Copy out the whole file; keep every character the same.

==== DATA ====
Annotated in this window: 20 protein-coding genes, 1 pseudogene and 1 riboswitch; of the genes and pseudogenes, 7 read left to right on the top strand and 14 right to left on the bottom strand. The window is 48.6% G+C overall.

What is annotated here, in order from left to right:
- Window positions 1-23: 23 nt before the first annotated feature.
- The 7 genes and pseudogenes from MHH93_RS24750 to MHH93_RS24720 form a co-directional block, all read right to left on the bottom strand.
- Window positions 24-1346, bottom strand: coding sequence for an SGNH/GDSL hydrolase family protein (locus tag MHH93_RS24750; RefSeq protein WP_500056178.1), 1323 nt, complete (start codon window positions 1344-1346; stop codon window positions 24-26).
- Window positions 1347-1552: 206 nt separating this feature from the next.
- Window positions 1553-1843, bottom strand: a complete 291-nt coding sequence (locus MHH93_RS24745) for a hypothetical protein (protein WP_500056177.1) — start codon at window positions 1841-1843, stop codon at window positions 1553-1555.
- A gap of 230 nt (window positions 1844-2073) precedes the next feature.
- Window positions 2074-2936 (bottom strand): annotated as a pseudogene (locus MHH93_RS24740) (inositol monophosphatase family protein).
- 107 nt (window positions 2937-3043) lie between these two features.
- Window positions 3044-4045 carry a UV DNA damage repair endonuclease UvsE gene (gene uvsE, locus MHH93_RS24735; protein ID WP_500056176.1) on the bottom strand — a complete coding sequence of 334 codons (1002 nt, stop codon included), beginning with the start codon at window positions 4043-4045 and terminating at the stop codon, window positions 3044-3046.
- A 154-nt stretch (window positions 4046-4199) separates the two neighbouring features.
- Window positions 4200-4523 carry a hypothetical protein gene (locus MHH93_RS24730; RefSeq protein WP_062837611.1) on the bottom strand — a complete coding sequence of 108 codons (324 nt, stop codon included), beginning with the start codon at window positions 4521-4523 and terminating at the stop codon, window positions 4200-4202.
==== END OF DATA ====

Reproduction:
Annotated in this window: 20 protein-coding genes, 1 pseudogene and 1 riboswitch; of the genes and pseudogenes, 7 read left to right on the top strand and 14 right to left on the bottom strand. The window is 48.6% G+C overall.

What is annotated here, in order from left to right:
- Window positions 1-23: 23 nt before the first annotated feature.
- The 7 genes and pseudogenes from MHH93_RS24750 to MHH93_RS24720 form a co-directional block, all read right to left on the bottom strand.
- Window positions 24-1346, bottom strand: coding sequence for an SGNH/GDSL hydrolase family protein (locus tag MHH93_RS24750; RefSeq protein WP_500056178.1), 1323 nt, complete (start codon window positions 1344-1346; stop codon window positions 24-26).
- Window positions 1347-1552: 206 nt separating this feature from the next.
- Window positions 1553-1843, bottom strand: a complete 291-nt coding sequence (locus MHH93_RS24745) for a hypothetical protein (protein WP_500056177.1) — start codon at window positions 1841-1843, stop codon at window positions 1553-1555.
- A gap of 230 nt (window positions 1844-2073) precedes the next feature.
- Window positions 2074-2936 (bottom strand): annotated as a pseudogene (locus MHH93_RS24740) (inositol monophosphatase family protein).
- 107 nt (window positions 2937-3043) lie between these two features.
- Window positions 3044-4045 carry a UV DNA damage repair endonuclease UvsE gene (gene uvsE, locus MHH93_RS24735; protein ID WP_500056176.1) on the bottom strand — a complete coding sequence of 334 codons (1002 nt, stop codon included), beginning with the start codon at window positions 4043-4045 and terminating at the stop codon, window positions 3044-3046.
- A 154-nt stretch (window positions 4046-4199) separates the two neighbouring features.
- Window positions 4200-4523 carry a hypothetical protein gene (locus MHH93_RS24730; RefSeq protein WP_062837611.1) on the bottom strand — a complete coding sequence of 108 codons (324 nt, stop codon included), beginning with the start codon at window positions 4521-4523 and terminating at the stop codon, window positions 4200-4202.